“Online education has been around for decades. The thing that has really changed is that we now have the technology for one lecturer to teach a hundred thousand students. It changes the economics of higher education and allows us to take the most amazing courses in the world and give them away for free.”
Andrew Ng, computer science lecturer at Stanford University and co-founder of Coursera. org, is talking about MOOCs, or Massive Open Online Courses. In the past year, millions of people have enrolled in these courses, mostly through the big three MOOC providers, Coursera, Udacity and edX.
These platforms offer online courses from prestigious US educational institutes including Stanford, Harvard, MIT and Princeton. This means that anyone anywhere can watch the “superstar professors” of elite universities teach classes on anything from Greek and Roman mythology to quantum mechanics.
The defining characteristics of the MOOC is that it is open to anyone regardless of educational background, it’s free to take part – all you need is an internet connection and students – are encouraged to interact through online forums and, in many cases, help grade each other’s work.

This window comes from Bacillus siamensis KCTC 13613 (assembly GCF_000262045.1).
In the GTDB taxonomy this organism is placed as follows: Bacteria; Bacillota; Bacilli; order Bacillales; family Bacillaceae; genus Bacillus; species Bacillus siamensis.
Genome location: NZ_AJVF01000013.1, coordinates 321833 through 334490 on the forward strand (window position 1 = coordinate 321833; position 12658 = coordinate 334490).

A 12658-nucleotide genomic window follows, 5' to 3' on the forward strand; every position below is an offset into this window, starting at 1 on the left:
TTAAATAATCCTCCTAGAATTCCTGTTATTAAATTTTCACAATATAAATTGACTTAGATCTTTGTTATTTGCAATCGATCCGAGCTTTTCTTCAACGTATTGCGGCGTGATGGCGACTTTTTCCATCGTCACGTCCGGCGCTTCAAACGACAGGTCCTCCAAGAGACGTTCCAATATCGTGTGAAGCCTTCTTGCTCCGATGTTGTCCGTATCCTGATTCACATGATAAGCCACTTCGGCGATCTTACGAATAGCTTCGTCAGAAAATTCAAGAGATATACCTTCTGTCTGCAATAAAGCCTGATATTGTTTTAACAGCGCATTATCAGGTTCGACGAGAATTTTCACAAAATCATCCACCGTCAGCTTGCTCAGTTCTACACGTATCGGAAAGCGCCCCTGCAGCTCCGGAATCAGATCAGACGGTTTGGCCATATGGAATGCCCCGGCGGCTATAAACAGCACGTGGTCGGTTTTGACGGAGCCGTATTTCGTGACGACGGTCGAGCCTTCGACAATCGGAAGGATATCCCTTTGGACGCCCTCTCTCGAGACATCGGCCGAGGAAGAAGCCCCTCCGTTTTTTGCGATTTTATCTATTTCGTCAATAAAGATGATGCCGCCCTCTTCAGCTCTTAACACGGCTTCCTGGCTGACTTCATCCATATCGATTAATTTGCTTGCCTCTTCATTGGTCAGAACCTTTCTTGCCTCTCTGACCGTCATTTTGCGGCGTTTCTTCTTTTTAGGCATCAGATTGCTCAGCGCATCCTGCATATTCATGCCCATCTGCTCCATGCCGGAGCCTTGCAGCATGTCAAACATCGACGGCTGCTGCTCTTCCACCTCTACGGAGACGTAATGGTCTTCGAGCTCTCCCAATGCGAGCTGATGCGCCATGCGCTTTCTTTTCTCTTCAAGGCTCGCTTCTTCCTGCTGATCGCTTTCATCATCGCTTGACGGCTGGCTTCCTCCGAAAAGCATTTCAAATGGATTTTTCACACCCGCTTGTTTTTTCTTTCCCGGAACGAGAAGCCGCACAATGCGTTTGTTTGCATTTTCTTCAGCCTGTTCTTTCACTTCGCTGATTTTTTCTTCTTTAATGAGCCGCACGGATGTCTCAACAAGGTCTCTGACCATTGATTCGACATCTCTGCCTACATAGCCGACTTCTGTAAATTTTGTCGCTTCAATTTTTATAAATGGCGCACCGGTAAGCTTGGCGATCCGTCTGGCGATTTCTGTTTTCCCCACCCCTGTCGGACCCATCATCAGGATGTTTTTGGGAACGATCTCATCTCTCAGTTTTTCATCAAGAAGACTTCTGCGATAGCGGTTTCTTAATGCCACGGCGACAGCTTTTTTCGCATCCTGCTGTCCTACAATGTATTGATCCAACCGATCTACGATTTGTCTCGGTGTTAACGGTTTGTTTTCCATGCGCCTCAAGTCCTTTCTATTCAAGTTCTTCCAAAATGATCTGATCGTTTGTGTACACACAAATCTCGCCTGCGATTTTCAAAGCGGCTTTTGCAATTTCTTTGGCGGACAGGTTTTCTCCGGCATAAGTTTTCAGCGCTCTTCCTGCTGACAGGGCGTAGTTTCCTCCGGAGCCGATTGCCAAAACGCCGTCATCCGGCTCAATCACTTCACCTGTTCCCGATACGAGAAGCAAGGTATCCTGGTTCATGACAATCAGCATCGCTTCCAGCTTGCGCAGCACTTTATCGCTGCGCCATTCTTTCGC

“Coursera got started nearly two years ago when I put one of my courses online and it reached 100,000 students,” says Ng. “To put that number in context from the instructor perspective, I usually teach 400 students in my class at Stanford and to reach a comparably-sized audience I would have had to teach that class for 250 years.”
The term was coined back in 2008 during an online course delivered by the University of Manitoba, Canada, and the concept is still very much in development. The UK's Open University is a veteran presence in online distance learning and is launching its own MOOC platform, FutureLearn, later this year. One of its first international partners is Trinity College Dublin.
The first third-level institute in Ireland to deliver a MOOC is the Dublin Institute of Technology with the launch of PharmaMOOC last month. This was also the world's first MOOC in Pharmaceutical Manufacturing. The three-week course was delivered using the BlackBoard CourseSites platform and enrolled more than 800 students from around the globe.
"PharmaMOOC was advertised worldwide through social media and we got people enrolling from all over – Europe, India, China, Singapore. There's been a lot of interest so we plan to run it again in October/November," says Dr Frances Boylan, the eLearning Development coordinator at DIT's Learning, Teaching and Technology Centre.
PharmaMOOC is the brainchild of Dr Anne Greene from the School of Pharmaceutical Sciences and is designed as a taster for related BSc and online professional development courses offered by DIT. Boylan says that "just because it is free and open doesn't mean it can be approached in anything less than a professional manner"; there were 11 dedicated instructional staff working on the MOOC in conjunction with IT professionals and the main lecturer.